All good reasons to drink herbal (medicinal) teas except………I drink tea for it’s taste. I don’t need a doctor to drink tea. It’s all well and good that tea helps the body function better, but first and foremost, it has to taste good. This tastes like twigs and moss, which is what it is.

I am taste testing it against pu’erh tea, my least favorite type of real tea, to see if it improves my feelings for pu-erh. Guess what? The Zen Dog (www.TeaHouseGallery.com) Moonlight Pu-erh isn’t so bad after all. It’s a white pu-erh, and it doesn’t smell, and taste, like most pu-erh’s, which is to say, dirt.

If the choice is moss tea or pu-erh tea, I think it’s clear which one wins. Moss tea is not happening in this house unless I have respiration, digestion, or circulation issues. If and when I do, I know where to look: up on the shelf, pushed to the side.  

Meanwhile, should I visit Iceland, I’m taking my own tea.


Driving home one day, I noticed a new tea shop where an old coffee shop had recently closed. As we already have 18 places to buy coffee in 6 blocks, I was relieved to see that this wasn’t going to be another coffee establishment. 

Instead, it’s tea. From South Africa. Yes, yes, they have teas from other parts of the world, and coffee as well, but as the owners are from South Africa, their interesting teas, tea blends, and tea concoctions are made with rooibos. Ok, rooibos isn’t technically a tea. It’s an herbal infusion. Picky, picky. 

The owner, Natasha Robson-Lovato, made me a latte with 2 shots through an espresso machine of rooibos and steamed milk, then drizzled honey and cinnamon over it. A skeptic by nature, I smiled and said I’d try it, though not entirely sure that I would like it. She made my friend something called a Rooibos Fresh, which was shots of rooibos and apple juice. 

Not a huge rooibos lover (I overdid it several times when I was younger), I was somewhat surprised at how pleasant the taste was. In fact, it was rather on the yum side. 

Additionally, we treated ourselves to a Pineapple Fridge Tart, which Natasha makes daily. It melts in your mouth, and slides down your throat. Oink! It was good. They also offer a Peppermint Crisp Tart, another of Natasha’s creations, who could soon be my new BFF. They have sweets, savories, and tea sandwiches daily. Go early; they sell out.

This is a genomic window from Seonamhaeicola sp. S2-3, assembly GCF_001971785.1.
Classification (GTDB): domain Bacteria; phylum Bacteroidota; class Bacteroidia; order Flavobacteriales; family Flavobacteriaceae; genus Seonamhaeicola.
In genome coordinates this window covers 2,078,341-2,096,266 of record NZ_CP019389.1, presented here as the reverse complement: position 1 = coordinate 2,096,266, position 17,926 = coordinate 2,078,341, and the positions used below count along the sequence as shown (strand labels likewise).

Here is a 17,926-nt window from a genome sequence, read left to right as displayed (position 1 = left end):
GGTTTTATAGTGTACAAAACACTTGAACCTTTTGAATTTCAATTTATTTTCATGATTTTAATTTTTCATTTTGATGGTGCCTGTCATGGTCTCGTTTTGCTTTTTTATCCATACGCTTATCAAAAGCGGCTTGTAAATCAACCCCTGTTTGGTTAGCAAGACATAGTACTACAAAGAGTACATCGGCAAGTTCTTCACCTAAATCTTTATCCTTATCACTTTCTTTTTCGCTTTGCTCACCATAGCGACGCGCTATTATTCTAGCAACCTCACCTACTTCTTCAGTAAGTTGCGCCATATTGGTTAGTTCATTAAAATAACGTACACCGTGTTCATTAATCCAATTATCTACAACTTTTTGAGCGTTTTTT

The Cederberg Tea House people are a family from South Africa: the parents, Cecile and Howard; the daughter, Natasha, and her American husband, Jason. Everyone works in the shop, and they regale you with tales of South Africa, tea, world travels, and the difficulties of becoming an American citizen. We who were born here, take our citizenship for granted, forgetting how appealing this country is to other cultures. 

The tea house is so different from any other tea houses around that that alone is worth a visit. Then there’s the creative teas and the snacketto’s, which are original sin. Go, already!

Cederberg Tea House, 1417 Queen Anne Ave N, Seattle, WA 98109

cederbergteahouse.com, 206-285-1352


We were already on our way to the donut palace, assuming we would drink coffee with our treats. By happenstance, we decided to try a tea/donut pairing. We’re very cosmopolitan, you know. 

I had some teas that were quite suitable, and after perusing our choices, we decided on a couple that just might work. Here was our criteria: the tea needed to be lighter rather than heavier, so no puer. Nor did we want  strong black tea or an oolong, like Golden Moon Coconut Pouchong,  purchased at the Tea Lady, in Olympia. What we wanted was a green tea or a white. Silk Road Teas sells Jasmine Silver Needle (purchased at Perennial Tea Room, Seattle), but I wasn’t sure that jasmine wouldn’t compete with the donuts. We considered Sugimoto’s Sen Cha (purchased at Uwajimaya in Seattle), but that might be a little more flavor than we wanted. 

That left three choices: Silk Road Teas White Peony, Phoenix Tea Huo Shan Huang Ya (purchased at Phoenix Tea, Burien), and Chado Tea White Champagne Raspberry (chadotea.com).  

The Silk Road Teas White Peony was quite nice. The flavor was subtle, with a slight floral flavor, indeed complementing the donuts: glazed and sugared. We quite enjoyed it. We then brewed a pot of Chado White Champagne Raspberry. Although the tea is wonderful by itself, it needs no competing food. It was too floral, too sweet. Donuts need contrast, not competition. Finally, we decided to try one more: Phoenix Tea’s  Huo Shan Huang Ya, a yellow tea. It was the right amount of astringency to offset the sugar of the donuts. We were quite pleased with our experiment, and learned new things about tea. 

Which is how it should be.

This whole of idea of pairing tea with food is an old idea. You are just objecting because you don’t think of donuts as food. Tea makes no distinctions. 

Buy different teas, try different teas. It’s how you learn.